Currency Markets

The USD is posting modest gains this morning after part one of Chair Powell's testimony. While yesterday’s US move has more to do with equities falling and waning risk appetite, today risk is up, rates are flat, and the dollar is still holding the small gains. FX continues to trade to the beat of its own drum, although I'm struggling to find out who the drummer is. 

I suspect traders will start shifting back to the central bank narrative, and that could be interesting as most central banks have been on autopilot since their emergency responses to Covid-19.

CB meetings and messaging have been mostly meaningless for many months. Now, each central bank could be forced to recalibrate policy in a world where the Fed has announced it will let the US-run hot; global housing is on a ripper commodity-and-supply-chain-driven inflation which adds short-term complexity.

RBNZ 

It’s a big day for NZD rates, with the RBNZ MPS decision at midday Sydney and Governor Orr's first address since November. The challenge lies in balancing the remarkable domestic strength since November with the sizeable progress the RBNZ still needs to make hay towards their target.

I expect the market to focus more on the trajectory of the data flow than the level. On the dovish side, the RBNZ could affirm or commit to rates being on hold through 2021; there’s only 3bp of hikes priced in November 2021, so there isn't much room for a dovish reaction on the Kiwi. 

The Ringgit 

The ringgit remains mired in a very tight range as higher US yields offset the higher oil prices. But there’s now some evidence that the BNM is adding US dollar reserves similarly to other central banks in the region.

Malaysia foreign reserves have climbed to 109.7 billion, the highest level since April 2018. From 103.6 billion at the start of the last year suggesting BNM could be showing their hand at the window, buying US dollar to slow down the ringgit appreciation. 

Central banks in Asia are forced to recalibrate policy with the Fed allowing the US economy to run hot, potentially weakening the US dollar. More robust local currencies are a mostly unwelcome consequence of the Fed’s dovish policy.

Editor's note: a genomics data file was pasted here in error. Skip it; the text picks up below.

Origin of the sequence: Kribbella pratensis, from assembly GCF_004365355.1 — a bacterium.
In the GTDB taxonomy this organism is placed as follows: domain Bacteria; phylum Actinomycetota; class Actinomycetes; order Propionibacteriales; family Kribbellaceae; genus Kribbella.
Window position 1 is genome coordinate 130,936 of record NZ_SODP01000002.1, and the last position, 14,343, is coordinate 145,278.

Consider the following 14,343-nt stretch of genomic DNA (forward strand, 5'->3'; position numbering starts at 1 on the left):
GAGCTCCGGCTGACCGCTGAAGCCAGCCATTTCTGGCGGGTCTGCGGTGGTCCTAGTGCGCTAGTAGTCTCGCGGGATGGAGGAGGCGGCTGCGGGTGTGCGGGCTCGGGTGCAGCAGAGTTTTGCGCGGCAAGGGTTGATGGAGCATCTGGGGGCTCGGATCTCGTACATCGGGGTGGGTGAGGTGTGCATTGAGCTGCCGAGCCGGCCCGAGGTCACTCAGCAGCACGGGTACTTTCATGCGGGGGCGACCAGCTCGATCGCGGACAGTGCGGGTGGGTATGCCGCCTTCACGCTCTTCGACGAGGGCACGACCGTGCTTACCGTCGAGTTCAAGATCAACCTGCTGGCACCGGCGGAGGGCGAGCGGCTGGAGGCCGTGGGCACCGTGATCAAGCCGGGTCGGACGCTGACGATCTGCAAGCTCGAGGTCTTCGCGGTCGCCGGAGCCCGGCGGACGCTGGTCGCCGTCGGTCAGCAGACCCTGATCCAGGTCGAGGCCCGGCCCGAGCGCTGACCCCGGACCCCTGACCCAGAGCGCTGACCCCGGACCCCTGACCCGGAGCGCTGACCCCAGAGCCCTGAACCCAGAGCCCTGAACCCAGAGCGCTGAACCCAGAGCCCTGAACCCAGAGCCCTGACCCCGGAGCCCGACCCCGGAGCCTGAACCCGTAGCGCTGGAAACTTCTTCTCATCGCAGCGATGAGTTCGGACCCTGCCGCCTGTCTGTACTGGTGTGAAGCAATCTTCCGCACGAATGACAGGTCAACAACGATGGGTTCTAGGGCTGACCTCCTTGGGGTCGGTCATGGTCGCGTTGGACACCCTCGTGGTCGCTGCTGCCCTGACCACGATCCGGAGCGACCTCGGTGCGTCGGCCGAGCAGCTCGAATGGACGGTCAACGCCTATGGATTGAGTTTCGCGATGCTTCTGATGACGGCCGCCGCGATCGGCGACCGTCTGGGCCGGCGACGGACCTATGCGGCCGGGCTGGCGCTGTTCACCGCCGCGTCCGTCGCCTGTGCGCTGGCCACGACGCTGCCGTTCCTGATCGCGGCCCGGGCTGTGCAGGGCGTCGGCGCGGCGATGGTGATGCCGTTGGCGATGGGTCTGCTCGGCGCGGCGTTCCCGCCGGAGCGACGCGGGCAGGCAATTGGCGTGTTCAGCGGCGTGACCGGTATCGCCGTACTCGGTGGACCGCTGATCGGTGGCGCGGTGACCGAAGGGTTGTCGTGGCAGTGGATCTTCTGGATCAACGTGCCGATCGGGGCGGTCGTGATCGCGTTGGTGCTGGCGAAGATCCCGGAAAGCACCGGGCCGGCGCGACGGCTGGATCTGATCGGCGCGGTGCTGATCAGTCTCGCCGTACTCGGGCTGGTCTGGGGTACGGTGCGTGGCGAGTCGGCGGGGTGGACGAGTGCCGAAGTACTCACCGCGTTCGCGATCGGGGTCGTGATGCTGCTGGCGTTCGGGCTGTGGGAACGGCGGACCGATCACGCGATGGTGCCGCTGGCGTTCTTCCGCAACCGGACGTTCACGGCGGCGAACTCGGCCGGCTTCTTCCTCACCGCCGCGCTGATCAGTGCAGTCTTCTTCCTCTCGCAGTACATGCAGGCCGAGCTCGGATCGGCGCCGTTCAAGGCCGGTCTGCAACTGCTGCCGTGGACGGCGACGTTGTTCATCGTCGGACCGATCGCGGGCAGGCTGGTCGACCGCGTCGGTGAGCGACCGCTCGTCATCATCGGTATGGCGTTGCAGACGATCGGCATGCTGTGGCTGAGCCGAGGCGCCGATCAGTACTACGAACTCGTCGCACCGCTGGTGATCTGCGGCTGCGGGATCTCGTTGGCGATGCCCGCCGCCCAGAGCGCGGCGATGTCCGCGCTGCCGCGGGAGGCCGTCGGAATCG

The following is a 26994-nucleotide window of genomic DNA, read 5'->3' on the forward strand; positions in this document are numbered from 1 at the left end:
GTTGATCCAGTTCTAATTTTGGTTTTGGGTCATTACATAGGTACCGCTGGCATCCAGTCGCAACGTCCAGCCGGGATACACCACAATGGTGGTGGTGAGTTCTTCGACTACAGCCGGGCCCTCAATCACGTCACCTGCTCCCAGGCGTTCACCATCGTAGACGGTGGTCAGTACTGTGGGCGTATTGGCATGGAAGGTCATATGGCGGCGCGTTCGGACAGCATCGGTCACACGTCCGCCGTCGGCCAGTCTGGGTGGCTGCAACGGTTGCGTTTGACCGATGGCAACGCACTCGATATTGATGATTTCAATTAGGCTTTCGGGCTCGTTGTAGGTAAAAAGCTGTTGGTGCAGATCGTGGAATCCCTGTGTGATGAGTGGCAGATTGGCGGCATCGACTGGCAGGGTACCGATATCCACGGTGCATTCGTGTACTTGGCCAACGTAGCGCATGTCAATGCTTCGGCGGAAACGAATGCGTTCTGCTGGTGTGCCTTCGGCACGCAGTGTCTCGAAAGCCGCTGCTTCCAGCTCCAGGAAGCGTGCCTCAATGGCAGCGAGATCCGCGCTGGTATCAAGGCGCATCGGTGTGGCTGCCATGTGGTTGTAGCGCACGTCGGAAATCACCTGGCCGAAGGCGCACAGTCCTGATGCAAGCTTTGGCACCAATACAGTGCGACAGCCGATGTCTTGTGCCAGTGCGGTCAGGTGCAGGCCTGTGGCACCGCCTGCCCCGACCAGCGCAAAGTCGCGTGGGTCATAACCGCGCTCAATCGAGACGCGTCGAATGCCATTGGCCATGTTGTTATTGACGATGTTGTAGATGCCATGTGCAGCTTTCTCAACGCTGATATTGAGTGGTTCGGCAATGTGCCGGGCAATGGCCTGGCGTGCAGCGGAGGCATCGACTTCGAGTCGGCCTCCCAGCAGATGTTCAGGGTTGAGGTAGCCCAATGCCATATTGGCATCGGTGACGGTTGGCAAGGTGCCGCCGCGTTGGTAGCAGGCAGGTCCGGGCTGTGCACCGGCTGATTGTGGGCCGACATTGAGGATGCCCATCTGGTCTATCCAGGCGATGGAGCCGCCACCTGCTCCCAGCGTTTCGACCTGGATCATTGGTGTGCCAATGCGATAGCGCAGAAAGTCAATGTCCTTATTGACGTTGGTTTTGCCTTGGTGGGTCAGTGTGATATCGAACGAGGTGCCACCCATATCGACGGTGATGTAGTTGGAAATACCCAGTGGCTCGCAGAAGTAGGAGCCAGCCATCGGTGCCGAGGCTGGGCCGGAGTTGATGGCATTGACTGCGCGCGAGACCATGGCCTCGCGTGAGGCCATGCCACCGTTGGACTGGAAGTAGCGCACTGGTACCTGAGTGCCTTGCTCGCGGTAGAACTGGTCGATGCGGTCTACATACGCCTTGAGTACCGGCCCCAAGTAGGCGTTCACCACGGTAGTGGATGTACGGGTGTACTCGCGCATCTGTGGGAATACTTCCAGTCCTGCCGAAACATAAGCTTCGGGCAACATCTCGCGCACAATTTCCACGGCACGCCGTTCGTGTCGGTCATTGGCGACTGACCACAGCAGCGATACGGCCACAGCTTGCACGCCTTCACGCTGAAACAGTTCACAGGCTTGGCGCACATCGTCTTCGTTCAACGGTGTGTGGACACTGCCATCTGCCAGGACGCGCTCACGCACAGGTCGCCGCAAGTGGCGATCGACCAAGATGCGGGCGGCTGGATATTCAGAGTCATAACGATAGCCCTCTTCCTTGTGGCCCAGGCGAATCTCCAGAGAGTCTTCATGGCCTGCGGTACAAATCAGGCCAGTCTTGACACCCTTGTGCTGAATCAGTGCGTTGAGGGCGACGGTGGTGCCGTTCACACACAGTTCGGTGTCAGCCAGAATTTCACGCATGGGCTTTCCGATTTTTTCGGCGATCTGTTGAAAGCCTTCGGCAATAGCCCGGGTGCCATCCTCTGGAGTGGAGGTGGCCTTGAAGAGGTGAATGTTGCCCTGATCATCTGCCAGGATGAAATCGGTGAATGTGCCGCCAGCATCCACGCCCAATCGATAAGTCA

The PBoC and the Yuan 

In China, the PBoC and State Administration of Foreign Exchange have jointly taken steps to slow down capital inflows and encourage outflows by adjusting the so-called Macro Prudential Assessment framework to manage onshore companies' capabilities to lend to and borrow from overseas.

Both measures haven't been aggressive enough to stop the RMB from extending its rally, suggesting that the central bank is not necessarily uncomfortable with a stronger currency. Still, yuan traders are having a second thought about testing the 6.45 level, thinking that Team National will be there to greet them at the window. 

With China’s dual circulation strategy, there's less pressure on the currency to stay competitive against the US dollar. However, officials' critical message in China is that the pace of appreciation needs to slow down. Perhaps other central banks in the region are receiving the PBoC memo also. 

For more market insights, follow me on Twitter: @Steveinnes123 

The information is not to be construed as a recommendation; or an offer to buy or sell; or the solicitation of an offer to buy or sell any security, financial product, or instrument; or to participate in any trading strategy. Readers should seek their own advice. Reproduction or redistribution of this information is not permitted.